Although I have a pretty good idea of the time difference, I go to www.timeanddate.com before I call my cousin in California. In a flash, I see that over there it’s seven hours earlier than Greenwich Mean Time, plus one hour for Daylight Saving Time, which, as I write this at 7.30pm in Suffolk, means it’s 11.30am out there. The site also tells me that the temperature at the Santa Monica airport is 65˚F or 18˚C, the wind is 3mph from 70˚ east?north-east, and ‘civil twilight’ ends at 6:33pm. I’m still chewing over the words ‘civil twilight’ when Jamie answers. She assures me that she’s all right, so is her month-old granddaughter Mia, sister to year-old grandson Ash. In times of disaster, what you think about first is family. And as soon as you hear the news, your mind leaps to thoughts so far-fetched that you feel dumb if you say them out loud.
For instance, why would Al Quaeda bother with hijacking aircraft when all you need to wreak destruction is a match? In southern California, the local wildland ecology is like a box of kindling. The previous two winters had been the wettest on record, but the winter of 2006?7 was the driest. It laid the bonfire of drought-parched brush and grass that turned the region into an incinerator, destroying homes, shops, offices and lemon and olive groves. Nearly a million people have been evacuated. It makes you wonder why countries bother with nuclear bombs when a match, combined with dry brush, can create such havoc; when a box cutter, combined with a distracted airline employee, can bring down the Twin Towers.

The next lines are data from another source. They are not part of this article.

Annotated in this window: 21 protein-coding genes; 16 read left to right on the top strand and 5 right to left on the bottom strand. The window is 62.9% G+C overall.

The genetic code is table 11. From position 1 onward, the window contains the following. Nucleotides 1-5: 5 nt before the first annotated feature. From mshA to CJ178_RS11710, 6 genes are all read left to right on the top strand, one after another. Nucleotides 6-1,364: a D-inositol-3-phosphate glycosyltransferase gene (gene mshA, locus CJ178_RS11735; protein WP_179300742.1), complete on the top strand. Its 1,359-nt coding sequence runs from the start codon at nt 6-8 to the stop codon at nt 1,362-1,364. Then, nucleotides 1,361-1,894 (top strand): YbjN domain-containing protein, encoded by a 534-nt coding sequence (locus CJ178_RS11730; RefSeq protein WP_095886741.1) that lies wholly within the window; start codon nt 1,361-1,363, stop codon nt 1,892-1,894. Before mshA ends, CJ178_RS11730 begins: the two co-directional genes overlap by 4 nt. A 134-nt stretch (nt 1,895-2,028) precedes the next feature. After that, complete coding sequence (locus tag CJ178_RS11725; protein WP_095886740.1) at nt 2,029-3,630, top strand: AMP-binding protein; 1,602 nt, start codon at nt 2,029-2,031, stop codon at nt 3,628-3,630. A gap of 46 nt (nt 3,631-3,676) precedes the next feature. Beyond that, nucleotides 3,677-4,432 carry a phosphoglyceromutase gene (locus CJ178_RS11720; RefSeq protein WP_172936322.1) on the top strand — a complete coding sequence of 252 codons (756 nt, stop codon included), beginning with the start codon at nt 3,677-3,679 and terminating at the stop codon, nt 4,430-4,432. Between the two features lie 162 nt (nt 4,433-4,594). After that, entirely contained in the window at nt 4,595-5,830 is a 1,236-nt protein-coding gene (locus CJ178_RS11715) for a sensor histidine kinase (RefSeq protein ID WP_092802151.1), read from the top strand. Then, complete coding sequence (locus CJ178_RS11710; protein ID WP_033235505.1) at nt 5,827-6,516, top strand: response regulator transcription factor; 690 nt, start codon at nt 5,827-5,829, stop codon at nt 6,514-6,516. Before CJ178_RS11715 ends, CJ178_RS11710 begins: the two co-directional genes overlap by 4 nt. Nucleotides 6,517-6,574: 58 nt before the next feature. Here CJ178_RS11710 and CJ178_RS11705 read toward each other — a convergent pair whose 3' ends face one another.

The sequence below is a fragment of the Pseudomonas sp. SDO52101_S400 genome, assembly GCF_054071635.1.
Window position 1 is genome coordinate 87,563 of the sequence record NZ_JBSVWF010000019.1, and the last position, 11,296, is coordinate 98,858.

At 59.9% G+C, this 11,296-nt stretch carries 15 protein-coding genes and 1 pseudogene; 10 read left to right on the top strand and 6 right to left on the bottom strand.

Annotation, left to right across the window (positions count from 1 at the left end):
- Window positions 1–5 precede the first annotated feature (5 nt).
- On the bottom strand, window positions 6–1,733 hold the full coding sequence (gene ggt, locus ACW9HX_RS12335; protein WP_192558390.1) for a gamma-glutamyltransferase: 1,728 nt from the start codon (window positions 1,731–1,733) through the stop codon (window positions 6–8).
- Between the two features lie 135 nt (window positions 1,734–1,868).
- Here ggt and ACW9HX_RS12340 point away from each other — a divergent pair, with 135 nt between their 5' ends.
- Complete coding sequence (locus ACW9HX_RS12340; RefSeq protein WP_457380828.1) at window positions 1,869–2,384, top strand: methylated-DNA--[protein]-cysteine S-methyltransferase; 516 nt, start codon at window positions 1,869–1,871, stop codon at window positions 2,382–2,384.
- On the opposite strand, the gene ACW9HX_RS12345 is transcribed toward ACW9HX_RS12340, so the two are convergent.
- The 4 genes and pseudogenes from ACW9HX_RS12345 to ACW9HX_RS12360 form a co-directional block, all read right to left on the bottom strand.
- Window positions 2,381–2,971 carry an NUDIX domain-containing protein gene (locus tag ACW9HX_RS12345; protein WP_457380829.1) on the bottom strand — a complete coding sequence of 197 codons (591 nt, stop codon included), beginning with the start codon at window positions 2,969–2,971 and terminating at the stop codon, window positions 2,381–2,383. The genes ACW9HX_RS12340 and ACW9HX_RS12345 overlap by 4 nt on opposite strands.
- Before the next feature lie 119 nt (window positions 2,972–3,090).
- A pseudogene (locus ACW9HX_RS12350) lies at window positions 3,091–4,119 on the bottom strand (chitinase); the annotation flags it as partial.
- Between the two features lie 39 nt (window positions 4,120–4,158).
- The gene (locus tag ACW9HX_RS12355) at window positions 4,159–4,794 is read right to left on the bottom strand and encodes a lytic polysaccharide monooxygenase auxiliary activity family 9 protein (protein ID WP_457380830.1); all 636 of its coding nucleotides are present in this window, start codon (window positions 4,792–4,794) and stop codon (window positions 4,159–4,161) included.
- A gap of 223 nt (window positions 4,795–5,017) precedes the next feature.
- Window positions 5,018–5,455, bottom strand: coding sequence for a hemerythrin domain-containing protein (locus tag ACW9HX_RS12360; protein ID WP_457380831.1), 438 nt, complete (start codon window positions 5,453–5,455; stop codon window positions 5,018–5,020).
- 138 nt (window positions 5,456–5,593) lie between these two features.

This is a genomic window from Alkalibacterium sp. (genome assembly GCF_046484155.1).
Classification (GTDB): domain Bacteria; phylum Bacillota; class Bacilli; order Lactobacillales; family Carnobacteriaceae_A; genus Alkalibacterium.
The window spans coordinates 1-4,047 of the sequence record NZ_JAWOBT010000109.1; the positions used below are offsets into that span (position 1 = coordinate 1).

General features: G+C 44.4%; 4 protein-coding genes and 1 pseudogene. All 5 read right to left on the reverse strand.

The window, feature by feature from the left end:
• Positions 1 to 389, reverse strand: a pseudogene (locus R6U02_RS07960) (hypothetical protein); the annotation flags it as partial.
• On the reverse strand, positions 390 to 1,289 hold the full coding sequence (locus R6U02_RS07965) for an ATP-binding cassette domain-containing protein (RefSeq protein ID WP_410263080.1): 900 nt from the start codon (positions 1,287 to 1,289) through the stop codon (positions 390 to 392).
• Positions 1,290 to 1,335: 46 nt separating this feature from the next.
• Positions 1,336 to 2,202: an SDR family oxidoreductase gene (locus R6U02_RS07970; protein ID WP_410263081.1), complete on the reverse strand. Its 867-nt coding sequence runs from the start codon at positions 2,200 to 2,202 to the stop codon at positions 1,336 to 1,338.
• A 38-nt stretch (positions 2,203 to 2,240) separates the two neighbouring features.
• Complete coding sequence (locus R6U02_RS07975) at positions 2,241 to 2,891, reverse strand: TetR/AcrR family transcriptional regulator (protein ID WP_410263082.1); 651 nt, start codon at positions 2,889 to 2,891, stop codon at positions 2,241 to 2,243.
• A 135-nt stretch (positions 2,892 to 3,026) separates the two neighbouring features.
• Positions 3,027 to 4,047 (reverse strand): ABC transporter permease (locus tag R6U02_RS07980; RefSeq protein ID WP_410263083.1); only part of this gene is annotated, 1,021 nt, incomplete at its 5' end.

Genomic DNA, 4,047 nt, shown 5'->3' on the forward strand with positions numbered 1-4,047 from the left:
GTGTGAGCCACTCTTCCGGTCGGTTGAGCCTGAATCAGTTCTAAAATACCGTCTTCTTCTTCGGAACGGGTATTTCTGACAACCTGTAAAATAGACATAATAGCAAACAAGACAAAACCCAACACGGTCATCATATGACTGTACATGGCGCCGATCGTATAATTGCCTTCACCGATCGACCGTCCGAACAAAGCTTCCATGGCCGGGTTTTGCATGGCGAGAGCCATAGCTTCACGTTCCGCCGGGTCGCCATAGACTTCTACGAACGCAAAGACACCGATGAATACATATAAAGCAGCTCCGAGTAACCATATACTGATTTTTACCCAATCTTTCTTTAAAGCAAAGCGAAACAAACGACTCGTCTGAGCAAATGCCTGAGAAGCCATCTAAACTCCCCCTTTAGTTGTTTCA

After we hang up, I go onto CNN and the LA Times online and watch the photos in a slideshow of tragedy, profiles of a fire-fighter as he ‘watches a backfire burn on Palomar Mountain’. I scan the video of beautiful wooden houses collapsing like scenes from a movie, of firefighting aircraft, grounded most of the week, finally spewing their red dust to douse the flames. I go to Google Earth and study the map with red and green pins showing all the fire sites. In between images, I read a message on the southland wildfires messageboard by an evacuee from Katrina: collect your precious snapshots; make a copy of everything on your computer; bring extra cheques; refill your prescriptions; make a copy of your address book on your computer; bring your mobile phone.
I begin making a mental list of additions to the emergency bag. The wind-up radio Sam got for Christmas a few years ago. And what about face masks? Vaseline? Bottled water? A corkscrew and a couple of bottles of wine? A bag of walnuts? A fat anthology of poetry? My biggest pashmina? As I gaze at the faces of the evacuees from the comfort of my desk chair, I conclude that they look healthier than those in New Orleans two years ago. The Californians have brought cots and blankets, towels and water and their dogs.
But the truth is, you can’t prepare for loss on this scale. People build their houses on flood plains and in fire zones because the human imagination doesn’t grasp disaster. Because to believe always that the worst can happen, that your child will disappear on the way to the store, that the fire will destroy the work of a lifetime, would derail what humanity we have mustered, would deprive us of what grace we hold on to. No one can live with the belief that it will be The Fire Next Time.